Monday, October 31, 2011

Hot Topic: Workplace Tebowing

[Tongue firmly planted in cheek folks. A little Monday lunchbreak fun. Happy Halloween!]

It started sometime last week. My phone has been ringing off the hook ever since. Anxious employers are desperate to find somebody... anybody... who can help them combat the latest employment law risk. Yup, you guessed it: Tebowing.

Questions abound:

What is Tebowing?
I think a quick visit to tebowing.com will clue you in. It means, "to get down on a knee and start praying, even if everyone else around you is doing something completely different."

Sounds religious… Can I ban Tebowing at work, or will that lead to religious discrimination claims?
If the employee is actually praying, then it should just be treated like workplace prayer. Tebowing, however, is done as an homage… or perhaps mockery… of Tim Tebow. Therefore, it is not religious activity and prohibiting it shouldn’t trigger any discrimination litigation risks - except, of course, if the employee has sincerely held religious beliefs about Tim Tebow. Unless you work at ESPN, this shouldn’t be an issue. If you do work at ESPN, you should probably make a good faith effort to engage the employee in the interactive process regarding possible accommodations.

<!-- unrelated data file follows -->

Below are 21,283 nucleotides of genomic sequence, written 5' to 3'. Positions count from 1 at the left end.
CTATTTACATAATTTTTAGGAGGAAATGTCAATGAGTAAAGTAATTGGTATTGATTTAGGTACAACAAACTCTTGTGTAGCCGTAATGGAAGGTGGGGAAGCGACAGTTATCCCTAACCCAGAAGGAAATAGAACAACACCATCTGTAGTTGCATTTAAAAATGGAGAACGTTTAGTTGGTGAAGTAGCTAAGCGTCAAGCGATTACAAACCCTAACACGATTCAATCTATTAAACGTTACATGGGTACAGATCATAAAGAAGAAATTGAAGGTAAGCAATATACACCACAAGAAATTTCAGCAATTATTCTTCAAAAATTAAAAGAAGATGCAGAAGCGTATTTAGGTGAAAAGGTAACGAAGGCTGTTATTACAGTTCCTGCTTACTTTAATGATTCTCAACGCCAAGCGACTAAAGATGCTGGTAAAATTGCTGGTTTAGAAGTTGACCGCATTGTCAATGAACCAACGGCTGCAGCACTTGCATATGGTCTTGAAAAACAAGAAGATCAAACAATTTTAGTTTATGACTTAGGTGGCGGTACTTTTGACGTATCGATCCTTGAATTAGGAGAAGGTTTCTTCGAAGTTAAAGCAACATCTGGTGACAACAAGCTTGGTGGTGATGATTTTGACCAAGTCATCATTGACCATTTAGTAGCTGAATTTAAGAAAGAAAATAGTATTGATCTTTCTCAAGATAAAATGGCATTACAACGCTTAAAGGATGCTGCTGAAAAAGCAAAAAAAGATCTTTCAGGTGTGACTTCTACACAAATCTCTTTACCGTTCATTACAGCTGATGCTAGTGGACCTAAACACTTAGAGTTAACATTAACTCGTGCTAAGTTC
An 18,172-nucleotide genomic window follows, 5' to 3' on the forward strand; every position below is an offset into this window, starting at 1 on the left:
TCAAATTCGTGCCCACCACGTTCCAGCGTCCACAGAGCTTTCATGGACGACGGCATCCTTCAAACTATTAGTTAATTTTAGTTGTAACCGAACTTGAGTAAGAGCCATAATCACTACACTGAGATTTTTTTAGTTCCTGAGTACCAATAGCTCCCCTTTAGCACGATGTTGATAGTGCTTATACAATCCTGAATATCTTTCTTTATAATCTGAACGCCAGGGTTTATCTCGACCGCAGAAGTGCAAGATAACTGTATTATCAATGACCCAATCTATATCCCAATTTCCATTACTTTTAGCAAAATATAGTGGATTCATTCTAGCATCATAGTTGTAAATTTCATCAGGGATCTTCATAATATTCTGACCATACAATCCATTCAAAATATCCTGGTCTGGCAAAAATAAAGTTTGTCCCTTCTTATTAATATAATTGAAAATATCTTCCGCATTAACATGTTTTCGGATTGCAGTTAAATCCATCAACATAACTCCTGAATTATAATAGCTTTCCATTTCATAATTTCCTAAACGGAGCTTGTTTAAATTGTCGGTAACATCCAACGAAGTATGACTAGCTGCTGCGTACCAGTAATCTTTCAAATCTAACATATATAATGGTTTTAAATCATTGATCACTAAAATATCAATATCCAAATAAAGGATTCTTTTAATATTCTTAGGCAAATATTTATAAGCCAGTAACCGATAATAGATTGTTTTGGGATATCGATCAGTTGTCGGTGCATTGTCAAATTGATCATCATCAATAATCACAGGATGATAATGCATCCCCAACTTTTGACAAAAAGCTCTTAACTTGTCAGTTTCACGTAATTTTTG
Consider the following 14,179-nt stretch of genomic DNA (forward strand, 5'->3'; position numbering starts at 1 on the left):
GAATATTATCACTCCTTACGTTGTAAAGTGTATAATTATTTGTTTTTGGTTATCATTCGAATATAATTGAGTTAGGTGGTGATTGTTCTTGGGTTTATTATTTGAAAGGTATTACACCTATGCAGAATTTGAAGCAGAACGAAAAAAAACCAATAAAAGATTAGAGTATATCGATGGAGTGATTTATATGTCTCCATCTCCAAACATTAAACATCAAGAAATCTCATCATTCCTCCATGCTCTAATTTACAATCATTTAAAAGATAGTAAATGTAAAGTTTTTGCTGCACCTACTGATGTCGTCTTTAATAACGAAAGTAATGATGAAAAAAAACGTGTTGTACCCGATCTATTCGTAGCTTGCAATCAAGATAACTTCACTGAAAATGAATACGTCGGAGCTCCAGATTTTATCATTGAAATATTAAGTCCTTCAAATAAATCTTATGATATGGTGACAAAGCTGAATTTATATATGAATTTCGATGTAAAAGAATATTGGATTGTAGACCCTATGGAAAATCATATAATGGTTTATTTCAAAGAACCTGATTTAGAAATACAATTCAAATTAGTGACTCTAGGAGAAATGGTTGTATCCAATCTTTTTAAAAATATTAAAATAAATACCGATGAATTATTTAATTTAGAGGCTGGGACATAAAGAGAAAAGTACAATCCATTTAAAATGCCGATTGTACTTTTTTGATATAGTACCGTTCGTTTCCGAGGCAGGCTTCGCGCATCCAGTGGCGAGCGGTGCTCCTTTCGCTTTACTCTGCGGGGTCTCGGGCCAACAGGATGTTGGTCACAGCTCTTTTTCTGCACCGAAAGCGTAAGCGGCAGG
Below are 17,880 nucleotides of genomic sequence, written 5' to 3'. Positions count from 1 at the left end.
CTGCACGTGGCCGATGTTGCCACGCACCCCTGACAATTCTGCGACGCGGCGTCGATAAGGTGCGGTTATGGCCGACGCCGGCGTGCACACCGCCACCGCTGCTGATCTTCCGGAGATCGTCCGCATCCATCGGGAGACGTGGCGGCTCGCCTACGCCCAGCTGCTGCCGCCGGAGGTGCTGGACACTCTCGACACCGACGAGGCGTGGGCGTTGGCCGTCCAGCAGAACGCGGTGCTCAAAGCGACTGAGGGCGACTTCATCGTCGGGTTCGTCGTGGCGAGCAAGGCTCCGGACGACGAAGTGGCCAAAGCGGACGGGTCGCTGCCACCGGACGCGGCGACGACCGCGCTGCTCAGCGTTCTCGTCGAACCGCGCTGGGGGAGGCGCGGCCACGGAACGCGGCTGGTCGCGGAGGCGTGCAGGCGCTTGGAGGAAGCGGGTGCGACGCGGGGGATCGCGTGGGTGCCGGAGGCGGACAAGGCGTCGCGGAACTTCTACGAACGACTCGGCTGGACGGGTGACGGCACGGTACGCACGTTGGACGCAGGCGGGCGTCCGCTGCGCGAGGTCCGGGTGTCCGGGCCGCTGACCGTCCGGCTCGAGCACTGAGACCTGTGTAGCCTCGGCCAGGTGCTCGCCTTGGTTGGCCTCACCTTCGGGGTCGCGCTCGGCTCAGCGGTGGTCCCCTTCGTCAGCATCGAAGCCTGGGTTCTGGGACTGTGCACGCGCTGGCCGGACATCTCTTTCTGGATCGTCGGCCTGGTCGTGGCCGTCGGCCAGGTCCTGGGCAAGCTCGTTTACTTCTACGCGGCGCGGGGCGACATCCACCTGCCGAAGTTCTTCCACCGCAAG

Must I ban Tebowing at work?
For the sake of humanity, and all that is good in the world, YES! Looking for a legal justification? Meh, maybe claim it’s perceived as mocking prayer and Tebow’s Christianity and therefore you are banning Tebowing as part of your religious harassment policy. Yeah, that’s the ticket.

Can I include a ban on Tebowing in my social media policy?
Yes, but be careful! A blanket ban would likely be viewed as overly broad by the NLRB. A prudent employer would include a disclaimer stating that Tebowing is allowed when done as concerted activity in opposition to workplace conditions or labor negotiations.

Disclaimer: This should not be construed as legal advice. If you have Tebowing issues in your workplace, I urge you to contact an attorney. As Tebowing issues are often complex, you may wish to consult with an attorney who has experience with Tebowing issues.

Image: Underlying image comes from Tebow.com here.


Posted by Philip Miles, an attorney with McQuaide Blasko in State College, Pennsylvania in the firm's civil litigation and labor and employment law practice groups.